Why I don’t brand my keepsake books

Keepsake books contain photos, family histories, poems, eulogies, family trees and anything else from a loved one’s life.

When I began funeral photography, I included a keepsake book as part of my service because I wanted to present my work in a dignified way and I wanted my clients to have something that was long-lasting and had meaning for them. The thought of handing over a USB (or CD as it was back in 2007) lacked gravitas and a burden for clients who would then have to print photos and find somewhere to store them. I also thought eulogies deserved to be permanently preserved since so often they are an invaluable account of family history.

Because I was pioneering a new chapter in family photography where there were no one had any expectations, I had the advantage of being able to set the rules. I invited clients to collaborate on their keepsake book saying it was their book, not mine, so they could include whatever they wanted. I haven’t changed my attitude and to this day I don’t place my brand on the book covers as I feel the book should in no way be about me.

So after the funeral, when the client is ready, their keepsake book progresses. Whilst I provide all photos within days of the funeral it can be many weeks or months before the client is ready to think about choosing content for the book. I’ve learnt that this delay has meant the book, for some clients, becomes a practical form of grief therapy: whilst friends and family have “got on” with their lives in the intervening period, working on the book allows them to work through their ever-present grief and their feelings of loss. 

I have found that my books can become an integral part in the healing process of mourning. For some clients, the discussion about what images to put into the book gives them permission to express their sorrow. Other clients reflect on their loss when they revisit the funeral via the photos. For many clients, spending time authoring the book is a way of honouring the loved one —and for friends and family the book can give them something practical to do and avoid awkward silences or clumsy words: by emailing copies of the tributes they gave at the funeral or by supplying photos of the loved one’s life they are acknowledging the death and that’s important for someone who dreads the thought that they are mourning alone. In other words, authoring the book can be healing as it can keep alive the memory of a loved one.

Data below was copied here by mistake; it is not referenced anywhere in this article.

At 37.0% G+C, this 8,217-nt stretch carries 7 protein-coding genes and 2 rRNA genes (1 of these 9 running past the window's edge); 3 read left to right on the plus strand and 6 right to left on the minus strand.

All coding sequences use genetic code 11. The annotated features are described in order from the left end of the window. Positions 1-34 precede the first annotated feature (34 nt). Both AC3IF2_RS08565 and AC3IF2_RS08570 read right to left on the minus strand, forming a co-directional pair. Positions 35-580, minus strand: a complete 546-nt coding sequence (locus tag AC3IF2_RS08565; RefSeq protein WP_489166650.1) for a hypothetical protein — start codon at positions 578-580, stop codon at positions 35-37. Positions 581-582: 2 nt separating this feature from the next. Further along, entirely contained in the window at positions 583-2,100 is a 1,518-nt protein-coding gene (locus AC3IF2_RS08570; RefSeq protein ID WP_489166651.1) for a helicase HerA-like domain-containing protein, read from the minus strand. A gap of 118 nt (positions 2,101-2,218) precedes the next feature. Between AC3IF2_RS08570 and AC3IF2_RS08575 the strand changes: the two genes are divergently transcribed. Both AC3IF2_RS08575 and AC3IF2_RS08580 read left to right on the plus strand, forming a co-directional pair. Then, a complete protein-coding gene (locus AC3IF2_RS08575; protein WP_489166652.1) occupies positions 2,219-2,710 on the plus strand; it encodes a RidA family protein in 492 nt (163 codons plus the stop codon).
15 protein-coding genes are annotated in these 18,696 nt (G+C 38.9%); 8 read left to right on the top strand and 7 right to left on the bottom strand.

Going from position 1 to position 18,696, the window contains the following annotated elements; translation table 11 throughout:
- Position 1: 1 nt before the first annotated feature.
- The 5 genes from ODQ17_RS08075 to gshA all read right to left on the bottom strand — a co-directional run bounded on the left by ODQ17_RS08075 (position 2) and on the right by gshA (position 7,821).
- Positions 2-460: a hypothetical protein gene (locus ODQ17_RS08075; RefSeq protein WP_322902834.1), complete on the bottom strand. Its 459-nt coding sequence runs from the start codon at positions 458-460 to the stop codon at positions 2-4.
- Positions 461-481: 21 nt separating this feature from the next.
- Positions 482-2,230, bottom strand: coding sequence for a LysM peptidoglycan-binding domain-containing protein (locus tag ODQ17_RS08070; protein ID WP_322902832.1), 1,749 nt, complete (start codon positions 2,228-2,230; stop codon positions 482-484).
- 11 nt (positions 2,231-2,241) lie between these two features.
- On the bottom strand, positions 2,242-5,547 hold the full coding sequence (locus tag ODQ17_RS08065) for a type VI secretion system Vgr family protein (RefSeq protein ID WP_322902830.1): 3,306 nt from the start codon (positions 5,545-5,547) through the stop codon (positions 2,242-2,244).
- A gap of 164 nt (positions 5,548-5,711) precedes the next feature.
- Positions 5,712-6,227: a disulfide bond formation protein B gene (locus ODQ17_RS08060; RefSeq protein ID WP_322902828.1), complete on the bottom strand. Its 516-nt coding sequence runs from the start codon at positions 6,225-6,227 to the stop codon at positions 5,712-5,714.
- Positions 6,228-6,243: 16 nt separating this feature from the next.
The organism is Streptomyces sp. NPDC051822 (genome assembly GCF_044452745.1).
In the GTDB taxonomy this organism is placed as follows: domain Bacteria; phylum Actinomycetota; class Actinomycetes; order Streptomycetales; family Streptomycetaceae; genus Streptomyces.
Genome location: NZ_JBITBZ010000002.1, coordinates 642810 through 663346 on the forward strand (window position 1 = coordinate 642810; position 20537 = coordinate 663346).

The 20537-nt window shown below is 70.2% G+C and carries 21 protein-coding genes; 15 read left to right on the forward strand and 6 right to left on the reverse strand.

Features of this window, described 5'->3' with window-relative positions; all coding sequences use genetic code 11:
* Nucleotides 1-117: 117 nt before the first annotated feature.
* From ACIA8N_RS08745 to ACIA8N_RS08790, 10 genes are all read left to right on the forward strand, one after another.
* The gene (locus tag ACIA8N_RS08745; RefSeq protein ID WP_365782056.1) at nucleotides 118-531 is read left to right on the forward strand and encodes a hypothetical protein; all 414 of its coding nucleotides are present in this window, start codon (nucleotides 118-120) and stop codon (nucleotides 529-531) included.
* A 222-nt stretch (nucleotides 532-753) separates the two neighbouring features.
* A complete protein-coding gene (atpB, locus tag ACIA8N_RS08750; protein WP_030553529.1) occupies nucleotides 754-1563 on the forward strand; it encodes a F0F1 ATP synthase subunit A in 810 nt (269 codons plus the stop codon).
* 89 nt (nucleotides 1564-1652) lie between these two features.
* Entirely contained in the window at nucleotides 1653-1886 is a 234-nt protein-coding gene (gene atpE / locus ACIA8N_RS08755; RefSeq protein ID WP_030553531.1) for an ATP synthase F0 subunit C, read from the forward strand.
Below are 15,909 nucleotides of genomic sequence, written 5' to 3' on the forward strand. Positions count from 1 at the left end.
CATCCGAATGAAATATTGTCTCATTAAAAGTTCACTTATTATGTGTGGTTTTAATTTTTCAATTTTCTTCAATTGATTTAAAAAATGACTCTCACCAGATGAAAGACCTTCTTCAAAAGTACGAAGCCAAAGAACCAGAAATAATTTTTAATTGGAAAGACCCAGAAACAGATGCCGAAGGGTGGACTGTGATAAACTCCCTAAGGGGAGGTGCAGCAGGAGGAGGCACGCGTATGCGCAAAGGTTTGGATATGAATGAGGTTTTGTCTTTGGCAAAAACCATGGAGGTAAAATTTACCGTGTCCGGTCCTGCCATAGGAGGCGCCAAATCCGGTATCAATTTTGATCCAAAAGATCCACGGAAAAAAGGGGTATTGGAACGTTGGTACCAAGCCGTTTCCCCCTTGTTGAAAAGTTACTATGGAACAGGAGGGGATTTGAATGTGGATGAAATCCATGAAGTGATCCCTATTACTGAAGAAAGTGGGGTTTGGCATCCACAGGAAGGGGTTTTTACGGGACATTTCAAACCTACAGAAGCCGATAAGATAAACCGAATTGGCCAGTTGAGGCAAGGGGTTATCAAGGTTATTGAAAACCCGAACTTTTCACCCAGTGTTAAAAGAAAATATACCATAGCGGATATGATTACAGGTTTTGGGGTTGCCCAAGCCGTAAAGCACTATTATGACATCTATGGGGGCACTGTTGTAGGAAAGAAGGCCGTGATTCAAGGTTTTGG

In recent years I have met other funeral photographers who offer keepsake books, one in England, the other in the USA. Neither collaborate with clients when designing the books. I think they worry about clients making too many demands or maybe they think they know best. I have learned, on the contrary, that clients become active and useful participants and the keepsake books are all the better for their involvement.

I recently helped a widow author a book for her husband. In doing so, I learnt that her two young children had both written a letter to him on the night of his death and I suggested that the book contain these letters. The widow loved this letter and the book progressed. Initially, she wanted the book’s back cover to be a recipe that her husband loved to cook for the children but then she decided she wanted a beautiful photo taken of her and him when they were on holidays so she came over to give me the image to scan. She talked about the photo and what it meant to her and I suggested that, like her children, she might want to write a letter. Two weeks later, she delivered the letter to me. She said it had been so hard to write, that she had sobbed constantly whilst composing it, but when the four-page letter was finished, she felt such relief. Her letter is now in the book but I haven’t seen her reaction to it: when she came to collect the finished book, she didn’t want to review it in my presence. It had become hers to do with as she saw fit and when she was ready.